Keynote: Animation UK – a New Initiative
Greg Childs, Editorial Director of the CMC, introduced Oli Hyatt as a great supporter of the Animation Exchange, the CMC and of course the UK animation sector as he and the organisation created for that purpose – Animation UK – had been the driving force behind the successful campaign for a tax incentive for animation production.
It’s nine years since Oli started talking to the then Secretary of State at DCMS, Jeremy Hunt, about Tax breaks for animation, and eight years since Animation UK began. He is enormously proud of how far this has taken the animation industry forward. It’s estimated that there is 300% more animation in London alone, since the tax break started.
However, Oli said that now it’s time to move the agenda on if the UK animation industry is to make more progress. If it is to achieve full recognition, status and investment Animation UK needs to become a formal trade body.
Everything has happened using the goodwill of enthusiastic supporters so far, but the UK animation sector deserves better. UKIE has done a great job for the games industry, we need a body like that to represent the animation industry going forward.
Oli has a full time job and, as he put it, a “baby to cuddle”. He felt he needed to step back from the formal work for Animation UK. Blue Zoo have supported Oli’s time and international travel, but resources will be needed for the new organisation to take professional steps.
He said what;s needed is a proper trade body with membership, a full time member of staff and a clear remit to drive investment, business support, IP development, advocating in government and education, apprenticeships and training.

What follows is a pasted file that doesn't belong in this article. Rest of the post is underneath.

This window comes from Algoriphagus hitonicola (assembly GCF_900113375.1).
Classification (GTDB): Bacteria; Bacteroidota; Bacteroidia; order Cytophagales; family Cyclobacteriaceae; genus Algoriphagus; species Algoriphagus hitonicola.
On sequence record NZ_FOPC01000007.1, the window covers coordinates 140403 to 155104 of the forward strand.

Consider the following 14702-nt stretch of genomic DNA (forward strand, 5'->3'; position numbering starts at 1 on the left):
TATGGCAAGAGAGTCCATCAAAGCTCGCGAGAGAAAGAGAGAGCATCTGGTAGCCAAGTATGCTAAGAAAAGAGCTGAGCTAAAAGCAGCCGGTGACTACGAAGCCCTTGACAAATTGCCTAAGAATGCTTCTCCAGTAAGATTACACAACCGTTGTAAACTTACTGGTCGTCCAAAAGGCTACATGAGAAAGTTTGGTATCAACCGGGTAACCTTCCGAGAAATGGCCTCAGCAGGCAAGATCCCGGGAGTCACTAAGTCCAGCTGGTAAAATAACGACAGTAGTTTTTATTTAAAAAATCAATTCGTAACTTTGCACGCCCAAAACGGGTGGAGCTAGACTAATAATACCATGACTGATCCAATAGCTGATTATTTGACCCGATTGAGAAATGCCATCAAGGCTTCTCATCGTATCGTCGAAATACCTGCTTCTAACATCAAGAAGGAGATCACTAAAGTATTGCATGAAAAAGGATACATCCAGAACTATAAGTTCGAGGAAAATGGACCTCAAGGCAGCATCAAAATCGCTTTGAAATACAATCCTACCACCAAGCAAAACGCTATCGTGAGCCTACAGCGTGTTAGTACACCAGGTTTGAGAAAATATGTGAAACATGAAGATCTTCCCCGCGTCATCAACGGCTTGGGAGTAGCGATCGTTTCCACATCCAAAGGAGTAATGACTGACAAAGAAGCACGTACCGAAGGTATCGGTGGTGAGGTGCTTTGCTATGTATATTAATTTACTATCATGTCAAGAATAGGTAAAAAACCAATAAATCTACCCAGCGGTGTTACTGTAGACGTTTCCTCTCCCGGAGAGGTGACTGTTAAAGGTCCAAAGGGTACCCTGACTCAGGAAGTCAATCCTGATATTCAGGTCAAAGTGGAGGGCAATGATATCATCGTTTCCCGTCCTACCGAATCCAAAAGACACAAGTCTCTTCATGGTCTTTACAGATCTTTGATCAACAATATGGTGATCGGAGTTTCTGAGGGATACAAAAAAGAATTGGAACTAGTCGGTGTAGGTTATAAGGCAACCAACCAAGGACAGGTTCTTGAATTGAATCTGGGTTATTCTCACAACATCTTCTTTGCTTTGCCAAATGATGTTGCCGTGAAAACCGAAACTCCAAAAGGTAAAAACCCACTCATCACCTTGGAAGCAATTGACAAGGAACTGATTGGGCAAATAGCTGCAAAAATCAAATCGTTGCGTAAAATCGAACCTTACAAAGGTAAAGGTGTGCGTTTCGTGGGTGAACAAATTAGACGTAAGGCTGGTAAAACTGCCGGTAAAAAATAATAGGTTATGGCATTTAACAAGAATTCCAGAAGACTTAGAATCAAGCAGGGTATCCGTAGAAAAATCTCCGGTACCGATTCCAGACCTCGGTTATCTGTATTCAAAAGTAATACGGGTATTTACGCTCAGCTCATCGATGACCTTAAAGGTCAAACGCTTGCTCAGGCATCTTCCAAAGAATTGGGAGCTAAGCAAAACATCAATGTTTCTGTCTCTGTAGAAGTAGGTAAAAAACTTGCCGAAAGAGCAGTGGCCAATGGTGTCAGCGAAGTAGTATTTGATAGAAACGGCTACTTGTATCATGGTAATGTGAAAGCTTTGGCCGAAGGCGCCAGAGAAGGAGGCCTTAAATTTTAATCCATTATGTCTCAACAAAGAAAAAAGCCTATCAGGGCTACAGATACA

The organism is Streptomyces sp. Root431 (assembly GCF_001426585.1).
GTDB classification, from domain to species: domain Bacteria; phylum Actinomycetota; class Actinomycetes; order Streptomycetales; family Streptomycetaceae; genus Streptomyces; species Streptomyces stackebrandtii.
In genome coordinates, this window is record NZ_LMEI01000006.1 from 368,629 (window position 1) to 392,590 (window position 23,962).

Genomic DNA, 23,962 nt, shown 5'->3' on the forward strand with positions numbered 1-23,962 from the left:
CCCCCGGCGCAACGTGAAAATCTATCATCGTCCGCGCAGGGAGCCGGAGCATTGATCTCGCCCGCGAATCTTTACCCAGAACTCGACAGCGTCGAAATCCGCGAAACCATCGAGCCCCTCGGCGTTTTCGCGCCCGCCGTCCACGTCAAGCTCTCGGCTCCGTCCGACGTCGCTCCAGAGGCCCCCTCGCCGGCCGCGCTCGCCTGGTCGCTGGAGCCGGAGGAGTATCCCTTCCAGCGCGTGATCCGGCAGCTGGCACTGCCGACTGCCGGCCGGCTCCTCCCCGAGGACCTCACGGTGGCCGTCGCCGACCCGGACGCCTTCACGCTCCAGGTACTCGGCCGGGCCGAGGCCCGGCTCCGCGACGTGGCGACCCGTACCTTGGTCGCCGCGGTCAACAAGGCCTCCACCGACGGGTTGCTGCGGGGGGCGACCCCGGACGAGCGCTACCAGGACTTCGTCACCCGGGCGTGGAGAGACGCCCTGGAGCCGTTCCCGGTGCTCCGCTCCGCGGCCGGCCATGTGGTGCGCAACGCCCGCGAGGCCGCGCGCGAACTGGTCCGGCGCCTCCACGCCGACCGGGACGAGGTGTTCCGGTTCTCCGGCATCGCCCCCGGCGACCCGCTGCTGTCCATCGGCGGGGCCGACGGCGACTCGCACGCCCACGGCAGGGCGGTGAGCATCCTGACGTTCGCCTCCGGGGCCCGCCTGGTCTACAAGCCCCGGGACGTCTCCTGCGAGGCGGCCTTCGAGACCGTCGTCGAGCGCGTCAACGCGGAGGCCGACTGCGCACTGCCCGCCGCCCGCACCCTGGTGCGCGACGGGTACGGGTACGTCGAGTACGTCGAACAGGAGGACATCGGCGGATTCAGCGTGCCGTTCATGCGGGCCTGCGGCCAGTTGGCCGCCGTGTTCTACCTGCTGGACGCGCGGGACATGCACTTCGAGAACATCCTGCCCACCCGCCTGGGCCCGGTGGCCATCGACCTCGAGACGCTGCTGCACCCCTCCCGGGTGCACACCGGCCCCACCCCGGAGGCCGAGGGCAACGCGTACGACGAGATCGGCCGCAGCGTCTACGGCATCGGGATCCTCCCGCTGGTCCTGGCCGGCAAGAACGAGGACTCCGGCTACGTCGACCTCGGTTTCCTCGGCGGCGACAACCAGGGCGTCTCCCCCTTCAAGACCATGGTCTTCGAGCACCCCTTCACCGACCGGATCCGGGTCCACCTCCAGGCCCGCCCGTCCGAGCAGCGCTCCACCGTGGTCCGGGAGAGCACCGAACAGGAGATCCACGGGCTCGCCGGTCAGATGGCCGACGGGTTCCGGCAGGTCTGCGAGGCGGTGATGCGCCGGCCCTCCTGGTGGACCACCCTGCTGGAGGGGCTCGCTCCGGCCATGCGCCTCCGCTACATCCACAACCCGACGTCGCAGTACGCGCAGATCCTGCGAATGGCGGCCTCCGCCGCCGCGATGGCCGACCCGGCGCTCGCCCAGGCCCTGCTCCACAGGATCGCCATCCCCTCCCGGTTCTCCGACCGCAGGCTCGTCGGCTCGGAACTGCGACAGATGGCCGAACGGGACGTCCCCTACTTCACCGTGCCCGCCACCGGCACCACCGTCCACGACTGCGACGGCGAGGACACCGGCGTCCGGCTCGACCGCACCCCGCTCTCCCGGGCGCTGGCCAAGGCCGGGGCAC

There are no measures in place currently to help the government measure the value of the animation industry – animation activity is randomly allocated around the creative industries. There’s an issue around SIC (standard industry classification) and SOC (standard occupational classification) codes. These are changed every seven years. Currently workers in animation area allocated to a variety of other sectors according to the nationally important codes. So be supporting re-clsification of roles, Animation UK could make it easier to measure the industry’s worth and garner understanding, support and investment.
The only measure at the moment of our worth is the value in the tax credit, but we know that there is significantly more value than the government see right now.
NextGen and Creative Skillset have had reductions in funding. There is now a focus on apprenticeships which could really help animation. But this needs work behind the scenes to ensure there are apprenticeships in the animation sector.
The money for cultural animation from Channel 4 and the Screen Agencies was significant in the past. Now it’s lost. There’s an advocacy job to do here, for example.
Several larger companies have pledged to support Animation UK as a new trade body for animation. Oli asked the Conference for ideas and involvement to take this to the next stage of development.